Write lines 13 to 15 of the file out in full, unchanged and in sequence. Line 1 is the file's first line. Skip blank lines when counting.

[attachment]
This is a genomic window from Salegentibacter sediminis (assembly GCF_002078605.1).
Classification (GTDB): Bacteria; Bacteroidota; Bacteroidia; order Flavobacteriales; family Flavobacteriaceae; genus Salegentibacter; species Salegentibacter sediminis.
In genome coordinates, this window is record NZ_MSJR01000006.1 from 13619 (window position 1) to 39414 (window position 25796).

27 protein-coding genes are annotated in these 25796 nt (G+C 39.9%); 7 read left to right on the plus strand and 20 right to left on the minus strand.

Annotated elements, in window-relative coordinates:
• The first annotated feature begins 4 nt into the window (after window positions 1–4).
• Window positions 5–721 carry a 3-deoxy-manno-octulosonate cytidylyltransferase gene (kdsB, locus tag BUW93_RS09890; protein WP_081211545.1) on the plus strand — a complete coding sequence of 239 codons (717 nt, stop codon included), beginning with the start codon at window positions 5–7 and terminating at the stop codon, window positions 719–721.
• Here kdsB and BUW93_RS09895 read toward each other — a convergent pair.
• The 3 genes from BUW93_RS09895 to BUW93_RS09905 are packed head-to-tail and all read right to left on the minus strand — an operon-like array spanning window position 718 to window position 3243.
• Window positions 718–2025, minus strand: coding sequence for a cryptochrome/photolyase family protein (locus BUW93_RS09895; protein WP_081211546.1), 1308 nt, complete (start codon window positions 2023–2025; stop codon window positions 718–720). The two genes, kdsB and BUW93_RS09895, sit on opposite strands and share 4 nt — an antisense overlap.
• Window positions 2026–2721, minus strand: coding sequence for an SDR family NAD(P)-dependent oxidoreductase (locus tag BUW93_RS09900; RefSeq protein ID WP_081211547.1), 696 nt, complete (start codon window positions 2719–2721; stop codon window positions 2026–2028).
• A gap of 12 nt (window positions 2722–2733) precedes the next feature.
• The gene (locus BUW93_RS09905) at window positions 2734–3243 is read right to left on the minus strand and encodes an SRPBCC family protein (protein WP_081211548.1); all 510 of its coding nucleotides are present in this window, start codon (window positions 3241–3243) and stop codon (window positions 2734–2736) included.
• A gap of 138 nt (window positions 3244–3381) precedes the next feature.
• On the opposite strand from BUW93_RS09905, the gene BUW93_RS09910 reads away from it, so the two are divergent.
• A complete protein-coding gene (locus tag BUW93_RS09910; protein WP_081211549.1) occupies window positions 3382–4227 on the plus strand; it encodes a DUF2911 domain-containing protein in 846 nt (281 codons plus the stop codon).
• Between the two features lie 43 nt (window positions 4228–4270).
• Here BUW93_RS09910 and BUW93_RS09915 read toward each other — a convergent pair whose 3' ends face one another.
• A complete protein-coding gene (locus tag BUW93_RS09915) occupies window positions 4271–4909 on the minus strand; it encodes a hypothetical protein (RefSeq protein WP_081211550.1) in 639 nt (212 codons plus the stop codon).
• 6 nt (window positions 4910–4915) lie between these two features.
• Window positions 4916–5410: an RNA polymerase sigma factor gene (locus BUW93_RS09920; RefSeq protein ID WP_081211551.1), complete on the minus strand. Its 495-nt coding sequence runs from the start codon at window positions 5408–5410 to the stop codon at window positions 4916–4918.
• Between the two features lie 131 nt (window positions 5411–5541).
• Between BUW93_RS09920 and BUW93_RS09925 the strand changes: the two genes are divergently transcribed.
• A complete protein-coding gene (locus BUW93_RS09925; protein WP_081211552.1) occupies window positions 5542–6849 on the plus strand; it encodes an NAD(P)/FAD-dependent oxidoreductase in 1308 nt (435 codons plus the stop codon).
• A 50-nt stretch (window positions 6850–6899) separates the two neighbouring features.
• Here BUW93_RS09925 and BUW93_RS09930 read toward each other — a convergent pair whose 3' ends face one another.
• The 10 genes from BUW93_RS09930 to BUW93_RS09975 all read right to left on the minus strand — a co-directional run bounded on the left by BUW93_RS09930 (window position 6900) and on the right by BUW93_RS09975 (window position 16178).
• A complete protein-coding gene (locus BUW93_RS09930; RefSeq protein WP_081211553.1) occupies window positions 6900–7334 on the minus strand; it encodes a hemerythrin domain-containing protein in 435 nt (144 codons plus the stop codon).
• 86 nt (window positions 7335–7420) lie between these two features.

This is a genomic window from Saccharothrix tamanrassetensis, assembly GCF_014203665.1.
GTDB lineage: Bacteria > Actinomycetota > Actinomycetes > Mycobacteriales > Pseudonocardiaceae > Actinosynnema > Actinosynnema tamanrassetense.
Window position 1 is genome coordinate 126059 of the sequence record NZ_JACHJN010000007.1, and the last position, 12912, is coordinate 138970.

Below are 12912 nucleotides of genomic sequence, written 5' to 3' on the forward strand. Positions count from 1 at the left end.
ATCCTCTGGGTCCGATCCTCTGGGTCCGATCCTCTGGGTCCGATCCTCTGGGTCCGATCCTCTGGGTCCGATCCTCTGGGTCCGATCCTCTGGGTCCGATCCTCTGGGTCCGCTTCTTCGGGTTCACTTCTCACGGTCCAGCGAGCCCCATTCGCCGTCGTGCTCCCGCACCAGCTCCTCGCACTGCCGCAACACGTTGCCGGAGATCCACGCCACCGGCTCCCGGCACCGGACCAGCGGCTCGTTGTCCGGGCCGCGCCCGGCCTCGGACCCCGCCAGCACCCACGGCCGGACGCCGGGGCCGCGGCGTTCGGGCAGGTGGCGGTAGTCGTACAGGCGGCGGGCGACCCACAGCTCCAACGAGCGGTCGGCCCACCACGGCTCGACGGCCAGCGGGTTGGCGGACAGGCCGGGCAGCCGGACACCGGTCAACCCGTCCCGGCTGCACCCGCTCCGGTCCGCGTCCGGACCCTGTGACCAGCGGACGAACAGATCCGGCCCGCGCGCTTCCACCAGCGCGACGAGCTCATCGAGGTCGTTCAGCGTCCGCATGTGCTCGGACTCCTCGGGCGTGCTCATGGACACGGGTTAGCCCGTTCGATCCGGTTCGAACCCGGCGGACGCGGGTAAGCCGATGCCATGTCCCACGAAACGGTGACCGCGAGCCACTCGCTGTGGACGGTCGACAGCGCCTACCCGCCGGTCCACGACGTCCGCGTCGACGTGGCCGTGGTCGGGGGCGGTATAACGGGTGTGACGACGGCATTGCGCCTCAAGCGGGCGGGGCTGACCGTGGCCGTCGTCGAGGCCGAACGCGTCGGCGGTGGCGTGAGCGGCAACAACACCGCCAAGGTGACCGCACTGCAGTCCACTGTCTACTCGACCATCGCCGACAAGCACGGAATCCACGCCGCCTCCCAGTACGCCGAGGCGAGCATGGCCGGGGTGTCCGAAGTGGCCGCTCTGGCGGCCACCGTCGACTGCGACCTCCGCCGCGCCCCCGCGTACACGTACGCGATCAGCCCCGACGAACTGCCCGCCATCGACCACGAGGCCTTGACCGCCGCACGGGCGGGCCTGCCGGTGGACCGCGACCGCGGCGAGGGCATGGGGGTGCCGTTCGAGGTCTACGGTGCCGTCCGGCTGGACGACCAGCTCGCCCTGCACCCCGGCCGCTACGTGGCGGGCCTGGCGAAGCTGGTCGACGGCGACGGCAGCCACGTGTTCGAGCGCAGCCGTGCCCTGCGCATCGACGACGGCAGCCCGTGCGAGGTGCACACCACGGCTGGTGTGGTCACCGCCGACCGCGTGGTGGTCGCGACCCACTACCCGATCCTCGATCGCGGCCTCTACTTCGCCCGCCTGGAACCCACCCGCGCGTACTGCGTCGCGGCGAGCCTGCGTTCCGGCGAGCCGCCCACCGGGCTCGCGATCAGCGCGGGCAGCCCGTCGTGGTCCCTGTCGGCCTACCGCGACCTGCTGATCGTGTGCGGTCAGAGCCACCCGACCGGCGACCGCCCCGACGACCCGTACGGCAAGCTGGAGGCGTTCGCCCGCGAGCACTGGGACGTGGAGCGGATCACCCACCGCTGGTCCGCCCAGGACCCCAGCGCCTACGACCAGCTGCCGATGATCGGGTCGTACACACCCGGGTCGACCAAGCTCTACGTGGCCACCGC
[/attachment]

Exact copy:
• The gene (locus BUW93_RS09905) at window positions 2734–3243 is read right to left on the minus strand and encodes an SRPBCC family protein (protein WP_081211548.1); all 510 of its coding nucleotides are present in this window, start codon (window positions 3241–3243) and stop codon (window positions 2734–2736) included.
• A gap of 138 nt (window positions 3244–3381) precedes the next feature.
• On the opposite strand from BUW93_RS09905, the gene BUW93_RS09910 reads away from it, so the two are divergent.